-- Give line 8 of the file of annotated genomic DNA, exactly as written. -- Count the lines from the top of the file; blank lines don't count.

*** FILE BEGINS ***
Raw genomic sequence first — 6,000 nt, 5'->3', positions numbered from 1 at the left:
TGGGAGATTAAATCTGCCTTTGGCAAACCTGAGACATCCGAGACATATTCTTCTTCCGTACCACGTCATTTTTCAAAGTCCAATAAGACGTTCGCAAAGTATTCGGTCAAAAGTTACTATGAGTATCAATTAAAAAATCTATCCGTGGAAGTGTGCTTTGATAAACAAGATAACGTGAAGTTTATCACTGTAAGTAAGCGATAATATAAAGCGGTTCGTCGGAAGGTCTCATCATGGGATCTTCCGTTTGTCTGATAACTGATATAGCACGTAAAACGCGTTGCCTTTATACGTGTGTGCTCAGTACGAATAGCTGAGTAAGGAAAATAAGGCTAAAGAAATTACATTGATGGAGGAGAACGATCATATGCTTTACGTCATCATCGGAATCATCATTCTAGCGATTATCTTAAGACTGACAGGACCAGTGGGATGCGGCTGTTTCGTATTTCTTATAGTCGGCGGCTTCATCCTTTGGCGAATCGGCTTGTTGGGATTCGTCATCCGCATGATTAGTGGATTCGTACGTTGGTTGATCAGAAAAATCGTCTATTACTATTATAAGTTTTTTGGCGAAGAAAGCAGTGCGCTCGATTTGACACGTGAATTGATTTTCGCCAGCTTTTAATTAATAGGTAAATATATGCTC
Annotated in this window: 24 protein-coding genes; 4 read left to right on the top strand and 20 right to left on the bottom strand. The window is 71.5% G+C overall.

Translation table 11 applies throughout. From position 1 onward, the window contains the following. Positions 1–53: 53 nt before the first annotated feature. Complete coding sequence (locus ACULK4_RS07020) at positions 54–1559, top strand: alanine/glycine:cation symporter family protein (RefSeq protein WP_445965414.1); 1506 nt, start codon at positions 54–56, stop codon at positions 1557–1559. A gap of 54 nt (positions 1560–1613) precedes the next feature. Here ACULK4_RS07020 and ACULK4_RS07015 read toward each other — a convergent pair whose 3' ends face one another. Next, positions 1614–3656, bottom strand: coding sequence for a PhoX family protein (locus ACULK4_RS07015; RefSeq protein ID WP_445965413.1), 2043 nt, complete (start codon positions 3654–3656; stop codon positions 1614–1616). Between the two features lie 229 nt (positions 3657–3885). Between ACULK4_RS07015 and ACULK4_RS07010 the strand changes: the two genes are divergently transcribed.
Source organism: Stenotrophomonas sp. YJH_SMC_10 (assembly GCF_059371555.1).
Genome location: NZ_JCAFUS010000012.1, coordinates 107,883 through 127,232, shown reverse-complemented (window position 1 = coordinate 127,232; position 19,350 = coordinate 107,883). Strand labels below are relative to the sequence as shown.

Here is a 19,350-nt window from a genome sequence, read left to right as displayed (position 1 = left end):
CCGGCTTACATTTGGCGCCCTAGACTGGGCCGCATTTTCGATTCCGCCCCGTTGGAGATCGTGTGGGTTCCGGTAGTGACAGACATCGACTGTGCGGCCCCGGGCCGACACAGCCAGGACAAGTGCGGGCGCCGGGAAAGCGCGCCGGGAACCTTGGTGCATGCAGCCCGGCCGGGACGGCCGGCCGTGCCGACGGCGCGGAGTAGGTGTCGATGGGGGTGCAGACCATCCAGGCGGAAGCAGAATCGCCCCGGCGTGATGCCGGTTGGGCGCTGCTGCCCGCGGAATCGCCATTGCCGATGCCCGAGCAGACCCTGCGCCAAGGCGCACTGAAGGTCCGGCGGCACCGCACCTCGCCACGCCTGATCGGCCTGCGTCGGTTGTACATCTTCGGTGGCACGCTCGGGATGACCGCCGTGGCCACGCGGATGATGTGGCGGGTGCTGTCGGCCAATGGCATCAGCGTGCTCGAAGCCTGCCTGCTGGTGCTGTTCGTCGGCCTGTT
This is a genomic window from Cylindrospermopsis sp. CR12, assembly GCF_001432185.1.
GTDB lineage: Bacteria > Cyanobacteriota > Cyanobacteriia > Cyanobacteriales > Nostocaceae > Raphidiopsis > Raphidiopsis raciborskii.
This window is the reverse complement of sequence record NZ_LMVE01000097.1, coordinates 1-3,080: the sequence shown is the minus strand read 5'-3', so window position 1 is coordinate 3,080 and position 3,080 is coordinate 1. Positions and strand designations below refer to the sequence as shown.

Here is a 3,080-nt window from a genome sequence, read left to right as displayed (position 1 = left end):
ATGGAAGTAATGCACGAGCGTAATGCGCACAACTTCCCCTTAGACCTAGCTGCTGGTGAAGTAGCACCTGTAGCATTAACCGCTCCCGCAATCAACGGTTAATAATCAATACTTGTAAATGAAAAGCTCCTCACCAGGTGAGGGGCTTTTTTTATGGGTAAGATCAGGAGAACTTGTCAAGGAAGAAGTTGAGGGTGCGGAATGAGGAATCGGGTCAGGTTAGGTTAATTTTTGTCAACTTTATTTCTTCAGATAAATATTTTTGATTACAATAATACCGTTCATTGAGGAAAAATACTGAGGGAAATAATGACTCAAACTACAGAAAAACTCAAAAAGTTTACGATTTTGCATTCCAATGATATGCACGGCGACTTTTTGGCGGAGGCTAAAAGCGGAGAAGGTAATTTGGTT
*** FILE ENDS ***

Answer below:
CCGGCTTACATTTGGCGCCCTAGACTGGGCCGCATTTTCGATTCCGCCCCGTTGGAGATCGTGTGGGTTCCGGTAGTGACAGACATCGACTGTGCGGCCCCGGGCCGACACAGCCAGGACAAGTGCGGGCGCCGGGAAAGCGCGCCGGGAACCTTGGTGCATGCAGCCCGGCCGGGACGGCCGGCCGTGCCGACGGCGCGGAGTAGGTGTCGATGGGGGTGCAGACCATCCAGGCGGAAGCAGAATCGCCCCGGCGTGATGCCGGTTGGGCGCTGCTGCCCGCGGAATCGCCATTGCCGATGCCCGAGCAGACCCTGCGCCAAGGCGCACTGAAGGTCCGGCGGCACCGCACCTCGCCACGCCTGATCGGCCTGCGTCGGTTGTACATCTTCGGTGGCACGCTCGGGATGACCGCCGTGGCCACGCGGATGATGTGGCGGGTGCTGTCGGCCAATGGCATCAGCGTGCTCGAAGCCTGCCTGCTGGTGCTGTTCGTCGGCCTGTT